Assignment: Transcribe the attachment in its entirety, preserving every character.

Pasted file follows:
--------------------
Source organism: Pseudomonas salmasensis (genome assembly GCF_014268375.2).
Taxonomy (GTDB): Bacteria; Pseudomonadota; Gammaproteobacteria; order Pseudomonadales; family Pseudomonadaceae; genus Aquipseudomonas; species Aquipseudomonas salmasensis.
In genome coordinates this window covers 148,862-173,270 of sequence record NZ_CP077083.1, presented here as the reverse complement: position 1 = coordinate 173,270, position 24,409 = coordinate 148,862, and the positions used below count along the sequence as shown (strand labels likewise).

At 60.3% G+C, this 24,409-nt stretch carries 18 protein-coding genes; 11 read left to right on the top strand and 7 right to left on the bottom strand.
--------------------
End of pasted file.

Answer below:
Source organism: Pseudomonas salmasensis (genome assembly GCF_014268375.2).
Taxonomy (GTDB): Bacteria; Pseudomonadota; Gammaproteobacteria; order Pseudomonadales; family Pseudomonadaceae; genus Aquipseudomonas; species Aquipseudomonas salmasensis.
In genome coordinates this window covers 148,862-173,270 of sequence record NZ_CP077083.1, presented here as the reverse complement: position 1 = coordinate 173,270, position 24,409 = coordinate 148,862, and the positions used below count along the sequence as shown (strand labels likewise).

At 60.3% G+C, this 24,409-nt stretch carries 18 protein-coding genes; 11 read left to right on the top strand and 7 right to left on the bottom strand.